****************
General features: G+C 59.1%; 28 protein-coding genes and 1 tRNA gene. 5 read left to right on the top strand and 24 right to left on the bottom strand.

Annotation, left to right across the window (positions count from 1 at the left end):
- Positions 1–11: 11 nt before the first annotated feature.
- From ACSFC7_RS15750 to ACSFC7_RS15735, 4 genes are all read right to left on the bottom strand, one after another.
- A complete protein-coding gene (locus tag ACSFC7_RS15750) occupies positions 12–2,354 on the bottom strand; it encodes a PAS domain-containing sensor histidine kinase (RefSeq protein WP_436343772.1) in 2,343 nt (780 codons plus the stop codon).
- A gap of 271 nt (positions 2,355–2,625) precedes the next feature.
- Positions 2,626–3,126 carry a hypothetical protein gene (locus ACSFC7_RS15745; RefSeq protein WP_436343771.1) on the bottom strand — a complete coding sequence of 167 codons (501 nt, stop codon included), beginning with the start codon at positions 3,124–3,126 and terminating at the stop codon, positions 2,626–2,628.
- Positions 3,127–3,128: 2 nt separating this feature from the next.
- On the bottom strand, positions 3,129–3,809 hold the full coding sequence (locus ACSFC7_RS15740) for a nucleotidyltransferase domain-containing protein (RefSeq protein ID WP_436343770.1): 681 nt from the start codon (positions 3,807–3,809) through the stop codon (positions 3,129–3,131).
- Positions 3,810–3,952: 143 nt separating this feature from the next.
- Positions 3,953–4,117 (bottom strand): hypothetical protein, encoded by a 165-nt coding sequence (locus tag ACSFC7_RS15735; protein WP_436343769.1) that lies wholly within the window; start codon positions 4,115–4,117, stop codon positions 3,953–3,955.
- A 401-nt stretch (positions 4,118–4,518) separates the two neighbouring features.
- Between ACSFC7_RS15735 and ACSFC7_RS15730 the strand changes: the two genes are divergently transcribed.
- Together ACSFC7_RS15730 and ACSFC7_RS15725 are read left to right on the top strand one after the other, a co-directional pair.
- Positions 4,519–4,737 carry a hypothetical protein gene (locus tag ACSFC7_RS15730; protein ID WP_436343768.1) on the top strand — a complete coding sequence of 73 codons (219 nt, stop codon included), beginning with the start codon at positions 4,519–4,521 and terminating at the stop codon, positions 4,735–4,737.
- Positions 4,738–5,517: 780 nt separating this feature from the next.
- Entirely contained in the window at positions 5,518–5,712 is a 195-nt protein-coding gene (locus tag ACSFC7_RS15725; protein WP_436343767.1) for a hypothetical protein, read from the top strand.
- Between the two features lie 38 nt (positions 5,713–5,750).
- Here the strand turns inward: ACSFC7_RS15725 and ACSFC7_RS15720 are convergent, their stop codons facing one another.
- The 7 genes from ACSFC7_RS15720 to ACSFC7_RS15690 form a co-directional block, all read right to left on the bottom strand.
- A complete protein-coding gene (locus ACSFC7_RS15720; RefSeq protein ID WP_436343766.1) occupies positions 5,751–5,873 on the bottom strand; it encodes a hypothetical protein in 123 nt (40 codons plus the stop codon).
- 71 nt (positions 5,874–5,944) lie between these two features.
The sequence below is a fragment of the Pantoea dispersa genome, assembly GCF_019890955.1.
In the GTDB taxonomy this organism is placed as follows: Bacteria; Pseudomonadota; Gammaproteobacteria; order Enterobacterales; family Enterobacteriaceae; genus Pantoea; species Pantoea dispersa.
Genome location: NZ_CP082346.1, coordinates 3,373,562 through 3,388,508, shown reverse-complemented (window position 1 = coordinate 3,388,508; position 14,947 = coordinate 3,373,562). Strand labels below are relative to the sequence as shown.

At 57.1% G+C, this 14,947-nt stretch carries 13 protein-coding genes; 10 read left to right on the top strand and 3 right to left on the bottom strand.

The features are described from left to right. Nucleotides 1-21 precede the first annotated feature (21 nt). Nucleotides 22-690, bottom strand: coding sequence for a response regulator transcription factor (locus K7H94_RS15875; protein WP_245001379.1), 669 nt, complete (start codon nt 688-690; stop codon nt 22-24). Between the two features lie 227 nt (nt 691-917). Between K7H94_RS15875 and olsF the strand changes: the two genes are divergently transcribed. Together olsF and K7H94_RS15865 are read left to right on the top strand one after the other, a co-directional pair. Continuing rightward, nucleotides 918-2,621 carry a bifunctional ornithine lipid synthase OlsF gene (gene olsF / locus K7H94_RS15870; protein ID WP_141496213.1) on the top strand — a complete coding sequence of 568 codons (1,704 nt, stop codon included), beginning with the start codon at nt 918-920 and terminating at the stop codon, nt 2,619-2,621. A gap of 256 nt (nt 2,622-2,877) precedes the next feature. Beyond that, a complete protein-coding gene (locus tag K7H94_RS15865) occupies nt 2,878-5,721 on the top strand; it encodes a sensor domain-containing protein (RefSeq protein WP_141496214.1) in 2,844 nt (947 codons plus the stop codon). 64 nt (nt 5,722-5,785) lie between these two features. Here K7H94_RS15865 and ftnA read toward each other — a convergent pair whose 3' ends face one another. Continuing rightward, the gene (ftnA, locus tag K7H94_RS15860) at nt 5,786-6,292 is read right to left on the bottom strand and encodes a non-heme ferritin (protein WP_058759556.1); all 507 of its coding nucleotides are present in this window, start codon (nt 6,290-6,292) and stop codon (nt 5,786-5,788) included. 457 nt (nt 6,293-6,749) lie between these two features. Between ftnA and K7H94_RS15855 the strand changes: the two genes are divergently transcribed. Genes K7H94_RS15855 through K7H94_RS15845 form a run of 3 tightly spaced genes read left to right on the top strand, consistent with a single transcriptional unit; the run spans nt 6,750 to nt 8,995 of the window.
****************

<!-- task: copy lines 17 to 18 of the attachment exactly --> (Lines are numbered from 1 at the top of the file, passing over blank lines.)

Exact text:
- Entirely contained in the window at positions 5,518–5,712 is a 195-nt protein-coding gene (locus tag ACSFC7_RS15725; protein WP_436343767.1) for a hypothetical protein, read from the top strand.
- Between the two features lie 38 nt (positions 5,713–5,750).